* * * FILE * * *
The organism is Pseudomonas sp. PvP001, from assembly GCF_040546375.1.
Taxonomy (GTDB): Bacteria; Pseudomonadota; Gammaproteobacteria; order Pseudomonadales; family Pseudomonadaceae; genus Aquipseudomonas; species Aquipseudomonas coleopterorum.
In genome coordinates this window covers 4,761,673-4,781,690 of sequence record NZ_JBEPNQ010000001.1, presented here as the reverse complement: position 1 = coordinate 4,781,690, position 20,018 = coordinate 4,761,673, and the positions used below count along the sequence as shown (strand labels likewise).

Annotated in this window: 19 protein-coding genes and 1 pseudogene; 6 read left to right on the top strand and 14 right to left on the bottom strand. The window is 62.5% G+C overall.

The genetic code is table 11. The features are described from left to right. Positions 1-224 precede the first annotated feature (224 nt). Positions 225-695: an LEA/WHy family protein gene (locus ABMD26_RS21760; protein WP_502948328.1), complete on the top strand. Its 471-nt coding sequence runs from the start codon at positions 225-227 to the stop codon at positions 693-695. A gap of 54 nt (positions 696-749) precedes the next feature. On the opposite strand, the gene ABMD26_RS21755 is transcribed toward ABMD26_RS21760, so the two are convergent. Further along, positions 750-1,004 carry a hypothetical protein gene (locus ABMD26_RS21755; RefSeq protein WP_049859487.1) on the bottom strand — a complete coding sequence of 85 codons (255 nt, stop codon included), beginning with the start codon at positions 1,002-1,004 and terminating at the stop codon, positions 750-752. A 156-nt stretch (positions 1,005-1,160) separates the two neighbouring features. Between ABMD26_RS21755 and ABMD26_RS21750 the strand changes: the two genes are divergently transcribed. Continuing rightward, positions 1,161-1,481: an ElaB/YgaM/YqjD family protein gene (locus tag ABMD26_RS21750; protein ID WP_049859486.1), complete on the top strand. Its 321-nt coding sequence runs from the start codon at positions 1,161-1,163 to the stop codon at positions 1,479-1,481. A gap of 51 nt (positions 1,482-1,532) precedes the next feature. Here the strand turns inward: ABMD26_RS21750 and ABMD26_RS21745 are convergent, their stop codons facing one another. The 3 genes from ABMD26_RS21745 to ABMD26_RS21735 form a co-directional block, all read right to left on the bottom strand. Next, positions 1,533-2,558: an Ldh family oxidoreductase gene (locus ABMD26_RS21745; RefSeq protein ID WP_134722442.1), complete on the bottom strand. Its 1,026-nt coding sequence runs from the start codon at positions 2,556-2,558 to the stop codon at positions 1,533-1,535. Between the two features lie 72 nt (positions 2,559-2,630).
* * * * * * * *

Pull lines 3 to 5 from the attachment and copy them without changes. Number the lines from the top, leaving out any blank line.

In genome coordinates this window covers 4,761,673-4,781,690 of sequence record NZ_JBEPNQ010000001.1, presented here as the reverse complement: position 1 = coordinate 4,781,690, position 20,018 = coordinate 4,761,673, and the positions used below count along the sequence as shown (strand labels likewise).

Annotated in this window: 19 protein-coding genes and 1 pseudogene; 6 read left to right on the top strand and 14 right to left on the bottom strand. The window is 62.5% G+C overall.

The genetic code is table 11. The features are described from left to right. Positions 1-224 precede the first annotated feature (224 nt). Positions 225-695: an LEA/WHy family protein gene (locus ABMD26_RS21760; protein WP_502948328.1), complete on the top strand. Its 471-nt coding sequence runs from the start codon at positions 225-227 to the stop codon at positions 693-695. A gap of 54 nt (positions 696-749) precedes the next feature. On the opposite strand, the gene ABMD26_RS21755 is transcribed toward ABMD26_RS21760, so the two are convergent. Further along, positions 750-1,004 carry a hypothetical protein gene (locus ABMD26_RS21755; RefSeq protein WP_049859487.1) on the bottom strand — a complete coding sequence of 85 codons (255 nt, stop codon included), beginning with the start codon at positions 1,002-1,004 and terminating at the stop codon, positions 750-752. A 156-nt stretch (positions 1,005-1,160) separates the two neighbouring features. Between ABMD26_RS21755 and ABMD26_RS21750 the strand changes: the two genes are divergently transcribed. Continuing rightward, positions 1,161-1,481: an ElaB/YgaM/YqjD family protein gene (locus tag ABMD26_RS21750; protein ID WP_049859486.1), complete on the top strand. Its 321-nt coding sequence runs from the start codon at positions 1,161-1,163 to the stop codon at positions 1,479-1,481. A gap of 51 nt (positions 1,482-1,532) precedes the next feature. Here the strand turns inward: ABMD26_RS21750 and ABMD26_RS21745 are convergent, their stop codons facing one another. The 3 genes from ABMD26_RS21745 to ABMD26_RS21735 form a co-directional block, all read right to left on the bottom strand. Next, positions 1,533-2,558: an Ldh family oxidoreductase gene (locus ABMD26_RS21745; RefSeq protein ID WP_134722442.1), complete on the bottom strand. Its 1,026-nt coding sequence runs from the start codon at positions 2,556-2,558 to the stop codon at positions 1,533-1,535. Between the two features lie 72 nt (positions 2,559-2,630).